Iran has formed a top secret team of nuclear specialists to infiltrate the International Atomic Energy Agency (IAEA) in Vienna, the UN-sponsored body that monitors its nuclear program. Its target is the IAEA's safeguards division and its aim is to obtain information on the work of IAEA inspectors so that Iran can conceal the more sensitive areas of its nuclear research, according to information recently received by Western intelligence. The operation is being run by Hosein Afarideh, former head of the Iranian parliament's energy committee, who heads a three-man team at the headquarters of the Atomic Energy Organization of Iran in Teheran to prevent more embarrassing disclosures about its nuclear facilities. (Telegraph-UK)
  • News Resources - Israel and the Mideast:

  • Mashaal: Palestine - From the Mediterranean Sea to the Jordan River - Jacki Hougi
    Hamas political bureau head Khaled Mashaal emphasized at a press conference in Damascus Saturday that there was no change in the quest to establish a Palestinian state on all the land from the Mediterranean Sea to the Jordan River. However, this would be accomplished in stages, like the "stages strategy" which the PLO declared in 1974. (Maariv-Hebrew, 29Jan06)
  • Fatah: Internal Intifada Has Begun - Ali Waked
    Hundreds of Fatah activists, including many gunmen, demonstrated in Nablus Saturday and announced that their leaders betrayed them. About 400 Fatah activists, including dozens of gunmen, took over the party's office in Bethlehem and demanded that Fatah leaders resign. On Friday, thousands of Fatah activists in Gaza City called on the Fatah leadership to quit. In Gaza, Al-Aqsa Martyrs' Brigades gunmen fired rounds in the air, threw stones at the parliamentary building, and set ablaze a handful of cars belonging to foreign journalists. Thousands more demonstrated at Balata near Nablus. (Ynet News)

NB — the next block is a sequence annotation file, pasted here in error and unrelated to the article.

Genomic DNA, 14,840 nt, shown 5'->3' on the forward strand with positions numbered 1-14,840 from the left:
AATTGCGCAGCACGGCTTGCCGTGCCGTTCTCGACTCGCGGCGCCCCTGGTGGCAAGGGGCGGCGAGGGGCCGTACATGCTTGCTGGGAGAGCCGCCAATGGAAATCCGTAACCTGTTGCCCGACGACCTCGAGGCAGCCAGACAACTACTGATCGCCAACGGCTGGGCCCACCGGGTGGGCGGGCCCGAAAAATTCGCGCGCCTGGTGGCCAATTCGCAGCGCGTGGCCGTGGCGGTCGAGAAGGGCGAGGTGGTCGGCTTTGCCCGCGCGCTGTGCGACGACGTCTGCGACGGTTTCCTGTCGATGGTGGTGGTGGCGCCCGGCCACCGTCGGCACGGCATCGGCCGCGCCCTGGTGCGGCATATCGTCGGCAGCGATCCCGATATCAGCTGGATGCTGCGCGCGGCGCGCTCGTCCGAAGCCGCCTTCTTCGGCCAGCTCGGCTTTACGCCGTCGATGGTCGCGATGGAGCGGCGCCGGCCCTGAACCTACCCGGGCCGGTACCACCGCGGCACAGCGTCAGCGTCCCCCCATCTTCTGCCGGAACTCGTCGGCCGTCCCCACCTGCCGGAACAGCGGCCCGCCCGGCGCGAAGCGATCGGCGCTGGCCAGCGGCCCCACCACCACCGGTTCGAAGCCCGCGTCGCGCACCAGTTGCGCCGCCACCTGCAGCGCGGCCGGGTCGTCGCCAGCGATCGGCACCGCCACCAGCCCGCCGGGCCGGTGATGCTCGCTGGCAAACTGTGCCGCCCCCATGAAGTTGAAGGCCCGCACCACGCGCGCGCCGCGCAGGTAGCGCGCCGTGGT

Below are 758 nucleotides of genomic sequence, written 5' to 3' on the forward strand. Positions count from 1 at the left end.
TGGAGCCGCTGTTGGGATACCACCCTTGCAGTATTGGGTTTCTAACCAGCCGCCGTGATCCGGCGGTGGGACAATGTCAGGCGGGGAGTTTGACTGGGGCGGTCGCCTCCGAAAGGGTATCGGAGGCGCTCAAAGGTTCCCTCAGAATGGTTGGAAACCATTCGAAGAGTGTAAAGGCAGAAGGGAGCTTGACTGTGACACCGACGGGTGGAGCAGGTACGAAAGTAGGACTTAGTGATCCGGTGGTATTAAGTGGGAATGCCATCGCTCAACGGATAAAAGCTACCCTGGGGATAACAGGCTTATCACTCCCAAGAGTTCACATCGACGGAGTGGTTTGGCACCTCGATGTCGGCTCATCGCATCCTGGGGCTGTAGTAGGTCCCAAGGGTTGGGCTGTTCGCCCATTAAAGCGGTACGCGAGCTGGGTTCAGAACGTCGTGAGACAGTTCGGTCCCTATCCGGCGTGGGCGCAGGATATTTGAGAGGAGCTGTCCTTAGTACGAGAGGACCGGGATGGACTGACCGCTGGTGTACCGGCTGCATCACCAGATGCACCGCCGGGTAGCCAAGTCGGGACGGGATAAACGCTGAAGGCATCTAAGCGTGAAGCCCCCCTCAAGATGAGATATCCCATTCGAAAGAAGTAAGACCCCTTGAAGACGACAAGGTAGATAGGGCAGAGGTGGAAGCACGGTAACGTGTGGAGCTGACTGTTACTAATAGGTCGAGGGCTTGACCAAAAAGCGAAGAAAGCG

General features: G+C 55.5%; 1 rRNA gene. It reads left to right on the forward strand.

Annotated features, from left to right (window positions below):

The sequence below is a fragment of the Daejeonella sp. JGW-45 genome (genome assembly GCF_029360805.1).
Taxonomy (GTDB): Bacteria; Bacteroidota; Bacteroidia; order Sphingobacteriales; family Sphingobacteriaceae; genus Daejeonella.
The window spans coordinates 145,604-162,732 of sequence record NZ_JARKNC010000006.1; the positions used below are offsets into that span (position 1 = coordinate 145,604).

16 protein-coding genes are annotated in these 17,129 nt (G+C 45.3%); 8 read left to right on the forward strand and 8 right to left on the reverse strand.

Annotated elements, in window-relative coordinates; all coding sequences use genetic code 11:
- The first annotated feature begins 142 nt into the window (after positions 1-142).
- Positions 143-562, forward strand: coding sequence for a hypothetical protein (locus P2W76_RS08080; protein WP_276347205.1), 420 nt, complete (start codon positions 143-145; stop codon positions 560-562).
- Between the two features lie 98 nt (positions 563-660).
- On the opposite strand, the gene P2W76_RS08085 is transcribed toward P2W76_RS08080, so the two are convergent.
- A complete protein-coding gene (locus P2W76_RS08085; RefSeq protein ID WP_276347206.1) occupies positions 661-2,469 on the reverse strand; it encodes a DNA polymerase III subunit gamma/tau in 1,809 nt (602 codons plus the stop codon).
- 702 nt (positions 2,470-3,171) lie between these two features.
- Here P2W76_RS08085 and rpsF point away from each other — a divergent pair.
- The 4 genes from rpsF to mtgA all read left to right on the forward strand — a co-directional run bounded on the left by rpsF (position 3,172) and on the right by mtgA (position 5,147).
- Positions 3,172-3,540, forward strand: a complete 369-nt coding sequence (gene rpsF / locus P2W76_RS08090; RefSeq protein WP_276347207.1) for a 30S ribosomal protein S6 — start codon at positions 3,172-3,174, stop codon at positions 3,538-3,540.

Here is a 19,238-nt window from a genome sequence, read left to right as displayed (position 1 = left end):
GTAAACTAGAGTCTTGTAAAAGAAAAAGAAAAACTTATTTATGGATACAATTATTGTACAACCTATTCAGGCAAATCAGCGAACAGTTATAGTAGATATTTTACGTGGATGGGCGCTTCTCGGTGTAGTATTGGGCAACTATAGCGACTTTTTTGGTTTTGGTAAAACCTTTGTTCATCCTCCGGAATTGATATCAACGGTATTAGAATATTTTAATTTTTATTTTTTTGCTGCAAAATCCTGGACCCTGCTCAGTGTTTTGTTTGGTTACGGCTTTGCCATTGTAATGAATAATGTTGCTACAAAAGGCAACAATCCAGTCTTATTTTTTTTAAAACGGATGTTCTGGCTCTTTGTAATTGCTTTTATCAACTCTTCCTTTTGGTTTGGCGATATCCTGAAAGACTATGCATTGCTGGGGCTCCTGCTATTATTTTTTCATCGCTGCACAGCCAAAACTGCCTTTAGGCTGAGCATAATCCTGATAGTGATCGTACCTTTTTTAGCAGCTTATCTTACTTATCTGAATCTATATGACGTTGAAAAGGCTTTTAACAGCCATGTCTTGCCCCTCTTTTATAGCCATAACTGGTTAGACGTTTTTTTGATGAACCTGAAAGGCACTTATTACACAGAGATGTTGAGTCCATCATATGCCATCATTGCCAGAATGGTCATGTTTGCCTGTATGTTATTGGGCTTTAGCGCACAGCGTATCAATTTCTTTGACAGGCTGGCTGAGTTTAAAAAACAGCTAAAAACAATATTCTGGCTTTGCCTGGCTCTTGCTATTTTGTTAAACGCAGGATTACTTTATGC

• The World Is Watching - Danny Rubinstein
    Almost all of the Palestinians interviewed expressed confidence that Hamas will now agree to a long period of calm. There were also quite a few who saw Hamas's victory as a disaster. "Not a disaster for you, the Israelis, but a disaster for us, the Palestinians," said Ghassan Al-Khatib, the outgoing Palestinian planning minister.
        The Palestinian public and its leaders already know that the struggle against Israel for the attainment of their national goal is not a military one. The weapon of terrorism is ineffective, and it is condemned by virtually the entire world. Only the understanding and support of the international community, first and foremost Europe and the U.S., can lead the Palestinians to victory. And only financial aid from other countries enables them to exist. (Ha'aretz)
  • Sharansky: Palestinian Elections "Not Democracy" - Gil Hoffman